Working well in teams also means knowing how to build them.
Sometimes the solution isn't found at the back of the book.
Consider the source, and when possible, verify it for yourself.
Knowing the answer isn't enough. To succeed, you need to convince others.
Problems in real life don't come in one convenient category.
The result is learning that is interesting, challenging, and memorable.
Electoral College: STEM meets Civics is a web-based interactive program that elucidates the convoluted, indirect method we use to elect our President.
For students who are too young to vote, living in states that both major presidential campaigns ignore, civic engagement becomes a challenge.
This program flips the roles of voter and candidate, by giving the student the job of the campaign manager, with the task of finding a winning combination of states to become President.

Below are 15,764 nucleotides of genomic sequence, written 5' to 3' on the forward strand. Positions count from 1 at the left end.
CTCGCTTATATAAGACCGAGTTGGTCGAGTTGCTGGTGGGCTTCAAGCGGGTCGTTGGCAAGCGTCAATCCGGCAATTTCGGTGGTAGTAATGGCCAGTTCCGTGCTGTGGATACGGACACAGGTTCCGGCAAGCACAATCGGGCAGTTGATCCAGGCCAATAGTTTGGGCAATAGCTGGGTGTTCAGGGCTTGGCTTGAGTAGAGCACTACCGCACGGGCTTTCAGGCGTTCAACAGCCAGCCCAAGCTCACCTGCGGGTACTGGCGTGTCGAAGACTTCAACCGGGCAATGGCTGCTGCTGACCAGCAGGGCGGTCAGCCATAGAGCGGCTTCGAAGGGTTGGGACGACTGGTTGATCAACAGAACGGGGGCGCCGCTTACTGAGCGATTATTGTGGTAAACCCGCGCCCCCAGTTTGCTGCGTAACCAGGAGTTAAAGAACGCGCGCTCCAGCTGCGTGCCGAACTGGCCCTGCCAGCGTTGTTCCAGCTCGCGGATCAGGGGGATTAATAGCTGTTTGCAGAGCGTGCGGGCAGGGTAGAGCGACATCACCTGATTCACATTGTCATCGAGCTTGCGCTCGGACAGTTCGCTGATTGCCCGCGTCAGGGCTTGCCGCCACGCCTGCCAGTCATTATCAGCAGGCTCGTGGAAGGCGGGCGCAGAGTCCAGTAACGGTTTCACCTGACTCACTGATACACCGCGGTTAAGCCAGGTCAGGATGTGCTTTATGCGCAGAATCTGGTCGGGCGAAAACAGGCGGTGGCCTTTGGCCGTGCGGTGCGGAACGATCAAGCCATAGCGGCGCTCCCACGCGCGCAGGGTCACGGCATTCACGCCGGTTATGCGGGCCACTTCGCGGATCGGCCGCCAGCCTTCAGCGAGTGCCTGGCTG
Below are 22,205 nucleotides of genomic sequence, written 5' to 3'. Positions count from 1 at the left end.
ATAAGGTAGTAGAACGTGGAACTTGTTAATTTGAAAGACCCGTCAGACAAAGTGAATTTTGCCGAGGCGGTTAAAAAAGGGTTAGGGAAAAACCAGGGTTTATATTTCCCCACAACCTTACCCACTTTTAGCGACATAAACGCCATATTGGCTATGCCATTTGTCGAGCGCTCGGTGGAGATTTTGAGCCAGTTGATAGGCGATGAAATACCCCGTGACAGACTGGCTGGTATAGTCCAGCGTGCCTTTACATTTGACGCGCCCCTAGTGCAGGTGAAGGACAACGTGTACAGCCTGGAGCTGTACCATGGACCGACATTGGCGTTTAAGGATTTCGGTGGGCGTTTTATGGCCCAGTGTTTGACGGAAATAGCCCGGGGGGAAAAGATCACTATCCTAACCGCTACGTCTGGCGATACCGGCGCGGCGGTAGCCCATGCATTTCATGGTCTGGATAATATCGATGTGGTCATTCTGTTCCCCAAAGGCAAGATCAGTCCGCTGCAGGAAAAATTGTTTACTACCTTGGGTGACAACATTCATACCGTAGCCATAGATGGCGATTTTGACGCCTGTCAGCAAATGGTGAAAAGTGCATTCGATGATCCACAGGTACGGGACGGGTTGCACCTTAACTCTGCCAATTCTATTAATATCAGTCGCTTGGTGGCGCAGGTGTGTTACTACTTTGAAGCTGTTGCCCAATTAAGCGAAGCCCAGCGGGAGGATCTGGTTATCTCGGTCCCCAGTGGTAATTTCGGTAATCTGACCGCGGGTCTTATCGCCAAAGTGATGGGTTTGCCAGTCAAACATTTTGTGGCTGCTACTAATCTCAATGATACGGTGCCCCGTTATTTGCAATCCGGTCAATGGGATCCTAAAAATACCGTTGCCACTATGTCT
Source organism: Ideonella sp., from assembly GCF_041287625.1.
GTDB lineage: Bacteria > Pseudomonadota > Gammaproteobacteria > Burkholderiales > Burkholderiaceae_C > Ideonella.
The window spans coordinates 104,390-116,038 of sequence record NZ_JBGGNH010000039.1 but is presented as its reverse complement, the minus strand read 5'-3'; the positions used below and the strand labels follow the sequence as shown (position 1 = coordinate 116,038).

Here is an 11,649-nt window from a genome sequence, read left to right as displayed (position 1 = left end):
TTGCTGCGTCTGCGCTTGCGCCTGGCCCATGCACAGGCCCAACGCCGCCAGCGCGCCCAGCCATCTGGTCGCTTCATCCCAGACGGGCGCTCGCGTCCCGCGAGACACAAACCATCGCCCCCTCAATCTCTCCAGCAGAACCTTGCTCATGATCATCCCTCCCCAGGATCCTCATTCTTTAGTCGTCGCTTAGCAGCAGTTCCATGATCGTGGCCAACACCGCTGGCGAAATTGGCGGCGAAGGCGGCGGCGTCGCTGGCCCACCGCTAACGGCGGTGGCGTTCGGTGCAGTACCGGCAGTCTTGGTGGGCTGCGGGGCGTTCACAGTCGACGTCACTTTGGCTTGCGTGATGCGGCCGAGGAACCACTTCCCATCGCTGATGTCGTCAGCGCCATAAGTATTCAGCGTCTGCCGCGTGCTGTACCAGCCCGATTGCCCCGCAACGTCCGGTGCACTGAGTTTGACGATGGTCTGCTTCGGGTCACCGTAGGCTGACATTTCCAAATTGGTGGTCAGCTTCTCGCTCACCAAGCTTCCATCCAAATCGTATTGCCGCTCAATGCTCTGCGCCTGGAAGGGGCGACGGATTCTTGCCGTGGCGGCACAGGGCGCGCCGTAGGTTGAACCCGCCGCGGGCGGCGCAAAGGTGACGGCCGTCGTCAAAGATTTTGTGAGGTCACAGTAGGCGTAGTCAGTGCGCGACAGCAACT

Through this exercise students make several surprising discoveries:
Analysis of the Electoral College is aided by the mathematics of combinations, which systematically reveal outcomes for all scenarios.
Students arrive at the strategy of focusing on the handful of swing states (while ignoring the rest) as a natural result of the rules of our electoral system.
This cross-disciplinary approach to teaching the Electoral College uses math, but has been designed for non-mathematics teachers of social studies, history, and government, and will work with existing educational technology infrastructure.
There are hardly any craters here...
...but the moon is covered with them.
The Earth, its Moon, and other planets have wildly different crater patterns. Use Crater Maker to simluate these environments.